March 2, 2010 | Jonah Goldberg
The president is surrounded by acolytes of the Cult of Obama. They consider him to be a "transformational figure" who need not sully himself with the usual rules of politics. The president himself subscribes to this point of view, rejecting suggestions that he recalibrate his Olympian ambitions. That's not me saying that. It's not even one of my knuckle-dragging, baby-eating, right-wing brethren. It's Dana Milbank, the liberal Washington Post writer widely seen as Maureen Dowd in drag by most conservatives.
February 11, 2010 | Meghan Daum
What's most exasperating about the flap surrounding White House Chief of Staff Rahm Emanuel's recently publicized use of the "R-word"? The fact that he made the remark six months ago but it somehow only surfaced last week, (perhaps in the wake of growing disenchantment with the president)? Or that Sarah Palin, via Facebook, is calling for Emanuel's resignation and at the same time defending Rush Limbaugh's repeated use of the word? Or Emanuel's round of perfunctory apologies, notably to Special Olympics Chief Executive Timothy Shriver, who, with other advocates of the mentally disabled, issued a press release saying Emanuel has promised the Obama administration will "look for ways to partner with us, including examining pending legislation in Congress to remove the R-word from federal law"?
February 5, 2010 | By Peter Nicholas and Christi Parsons
A senior presidential aide is supposed to solve problems, not create or compound them for his boss. So the White House was knocked off-stride when Chief of Staff Rahm Emanuel was forced to issue a public apology for using a derogatory word for people with learning disabilities. But even before the gaffe, Emanuel was becoming a magnet for criticism of President Obama's difficulties in turning his ambitious agenda into achievements. In an unguarded moment, Emanuel had referred to a group of liberal Democrats as "retarded."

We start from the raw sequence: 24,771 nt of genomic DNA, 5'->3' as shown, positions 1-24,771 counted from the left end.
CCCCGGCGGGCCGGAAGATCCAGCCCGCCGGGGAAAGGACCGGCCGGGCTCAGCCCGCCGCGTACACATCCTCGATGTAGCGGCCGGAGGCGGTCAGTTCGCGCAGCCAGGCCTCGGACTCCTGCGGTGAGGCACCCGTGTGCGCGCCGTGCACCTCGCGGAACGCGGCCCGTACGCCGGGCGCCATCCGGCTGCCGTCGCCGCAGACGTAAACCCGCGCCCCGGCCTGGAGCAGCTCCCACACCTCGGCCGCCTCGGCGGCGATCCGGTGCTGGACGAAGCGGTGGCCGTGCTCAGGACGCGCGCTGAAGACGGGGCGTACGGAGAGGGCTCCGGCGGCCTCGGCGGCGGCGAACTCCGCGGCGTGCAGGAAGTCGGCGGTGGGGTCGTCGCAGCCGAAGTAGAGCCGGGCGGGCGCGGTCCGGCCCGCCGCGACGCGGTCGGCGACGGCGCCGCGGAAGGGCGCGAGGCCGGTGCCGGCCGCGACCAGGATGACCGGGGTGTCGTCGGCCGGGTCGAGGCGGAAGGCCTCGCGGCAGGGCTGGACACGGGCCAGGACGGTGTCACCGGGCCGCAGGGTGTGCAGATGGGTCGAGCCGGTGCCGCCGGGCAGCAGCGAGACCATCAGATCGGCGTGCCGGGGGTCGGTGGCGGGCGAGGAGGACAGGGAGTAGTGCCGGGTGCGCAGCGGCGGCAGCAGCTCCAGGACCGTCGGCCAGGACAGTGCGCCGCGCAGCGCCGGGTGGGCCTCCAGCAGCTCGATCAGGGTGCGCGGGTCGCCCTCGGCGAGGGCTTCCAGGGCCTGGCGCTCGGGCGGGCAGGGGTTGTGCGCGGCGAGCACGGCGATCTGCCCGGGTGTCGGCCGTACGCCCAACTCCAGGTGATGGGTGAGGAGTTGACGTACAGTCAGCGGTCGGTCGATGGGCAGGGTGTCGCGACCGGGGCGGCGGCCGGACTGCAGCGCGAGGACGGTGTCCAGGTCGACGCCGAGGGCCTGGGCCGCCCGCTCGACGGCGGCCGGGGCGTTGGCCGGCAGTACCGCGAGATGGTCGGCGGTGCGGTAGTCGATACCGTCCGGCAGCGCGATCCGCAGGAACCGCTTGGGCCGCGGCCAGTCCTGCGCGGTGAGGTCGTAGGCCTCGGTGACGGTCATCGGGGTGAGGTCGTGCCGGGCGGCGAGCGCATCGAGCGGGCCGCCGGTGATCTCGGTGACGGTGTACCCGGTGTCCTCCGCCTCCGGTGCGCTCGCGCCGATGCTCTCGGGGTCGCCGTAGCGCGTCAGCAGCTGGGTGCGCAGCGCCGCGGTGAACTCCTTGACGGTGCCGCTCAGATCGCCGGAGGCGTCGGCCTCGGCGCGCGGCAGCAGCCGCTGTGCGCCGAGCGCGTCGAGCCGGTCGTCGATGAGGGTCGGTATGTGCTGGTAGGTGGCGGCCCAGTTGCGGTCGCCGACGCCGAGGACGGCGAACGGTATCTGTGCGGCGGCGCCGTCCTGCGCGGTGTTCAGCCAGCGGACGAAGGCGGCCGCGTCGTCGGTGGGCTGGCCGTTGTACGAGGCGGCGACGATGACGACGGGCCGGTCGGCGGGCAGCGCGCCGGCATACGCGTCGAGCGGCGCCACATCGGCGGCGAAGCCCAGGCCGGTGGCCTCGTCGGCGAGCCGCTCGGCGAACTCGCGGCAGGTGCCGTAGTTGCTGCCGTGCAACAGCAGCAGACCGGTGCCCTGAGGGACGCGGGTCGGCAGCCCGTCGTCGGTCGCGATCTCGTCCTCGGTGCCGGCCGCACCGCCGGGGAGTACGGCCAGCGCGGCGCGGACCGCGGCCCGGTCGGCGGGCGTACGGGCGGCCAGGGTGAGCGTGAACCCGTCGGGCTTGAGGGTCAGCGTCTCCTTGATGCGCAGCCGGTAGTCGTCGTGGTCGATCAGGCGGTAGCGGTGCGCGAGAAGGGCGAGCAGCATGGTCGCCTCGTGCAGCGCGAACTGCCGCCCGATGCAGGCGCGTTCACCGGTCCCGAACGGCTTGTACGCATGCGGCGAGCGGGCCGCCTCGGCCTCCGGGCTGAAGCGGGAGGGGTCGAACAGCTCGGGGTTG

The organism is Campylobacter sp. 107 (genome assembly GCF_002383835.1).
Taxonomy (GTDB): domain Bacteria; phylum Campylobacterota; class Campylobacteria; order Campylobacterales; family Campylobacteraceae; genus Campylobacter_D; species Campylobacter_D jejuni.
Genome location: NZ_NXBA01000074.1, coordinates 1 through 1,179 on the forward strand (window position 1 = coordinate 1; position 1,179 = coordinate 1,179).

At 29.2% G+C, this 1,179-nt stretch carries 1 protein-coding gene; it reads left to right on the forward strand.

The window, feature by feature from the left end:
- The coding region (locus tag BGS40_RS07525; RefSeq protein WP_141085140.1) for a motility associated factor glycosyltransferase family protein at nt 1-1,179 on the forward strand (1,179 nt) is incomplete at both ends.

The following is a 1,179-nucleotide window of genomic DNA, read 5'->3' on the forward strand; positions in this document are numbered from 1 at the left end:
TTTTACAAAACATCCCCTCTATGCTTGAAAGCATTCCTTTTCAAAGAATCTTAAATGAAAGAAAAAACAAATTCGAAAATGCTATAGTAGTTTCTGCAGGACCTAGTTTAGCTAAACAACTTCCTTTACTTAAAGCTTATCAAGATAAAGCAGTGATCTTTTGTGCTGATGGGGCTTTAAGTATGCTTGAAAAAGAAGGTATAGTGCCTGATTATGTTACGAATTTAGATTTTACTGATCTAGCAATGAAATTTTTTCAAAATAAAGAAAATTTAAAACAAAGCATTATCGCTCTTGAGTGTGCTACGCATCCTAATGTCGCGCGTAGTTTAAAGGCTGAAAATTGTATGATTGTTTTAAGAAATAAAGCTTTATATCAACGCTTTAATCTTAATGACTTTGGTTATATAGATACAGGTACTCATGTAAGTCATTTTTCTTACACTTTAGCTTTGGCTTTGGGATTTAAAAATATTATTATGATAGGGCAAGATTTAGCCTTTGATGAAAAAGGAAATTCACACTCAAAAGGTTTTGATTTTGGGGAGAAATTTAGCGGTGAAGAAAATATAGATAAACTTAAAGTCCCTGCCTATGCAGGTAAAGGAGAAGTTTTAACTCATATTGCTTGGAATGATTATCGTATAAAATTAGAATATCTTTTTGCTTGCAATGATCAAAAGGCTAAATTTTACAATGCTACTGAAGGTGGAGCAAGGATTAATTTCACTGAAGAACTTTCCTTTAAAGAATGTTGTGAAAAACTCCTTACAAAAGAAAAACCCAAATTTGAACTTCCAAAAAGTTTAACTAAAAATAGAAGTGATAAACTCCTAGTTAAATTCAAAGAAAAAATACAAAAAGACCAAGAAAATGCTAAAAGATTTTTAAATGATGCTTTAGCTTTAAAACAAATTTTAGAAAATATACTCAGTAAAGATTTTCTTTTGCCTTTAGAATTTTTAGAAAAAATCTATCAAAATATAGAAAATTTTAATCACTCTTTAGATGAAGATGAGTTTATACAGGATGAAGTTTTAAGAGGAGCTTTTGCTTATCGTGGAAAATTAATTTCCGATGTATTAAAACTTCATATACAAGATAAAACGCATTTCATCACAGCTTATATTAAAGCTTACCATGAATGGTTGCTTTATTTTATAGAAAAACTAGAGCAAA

December 24, 2009 | By Noam N. Levey and Janet Hook
Rahm Emanuel was agitated. With only seven weeks until Christmas, the opportunity to pass healthcare legislation seemed to be fading. The White House chief of staff feared that if the Senate left for the holiday without passing a bill, President Obama's top domestic priority would wither as lawmakers turned to other concerns next year. Democratic senators and administration officials gathered in a conference room outside Majority Leader Harry Reid's Capitol office. Emanuel wanted to know: Was there a chance the chamber could still act in time?
October 21, 2009 | Peter Nicholas
Peter R. Orszag, the White House official steeped in budget detail, is now so at home in the Capitol that he freely grabs Coke Zeros from the Senate Finance Committee's private stash when he talks healthcare costs with aides. Nancy-Ann DeParle, who joined the administration after a career that included running Medicare, is routinely hooked into a nightly 9 o'clock conference call for legislative staff. And nearly every week, presidential aide Jim Messina eats the same steak-and-fries plate at the same table in the same restaurant with his old boss, Sen. Max Baucus -- the man responsible for the centrist bill that will shape the final healthcare plan.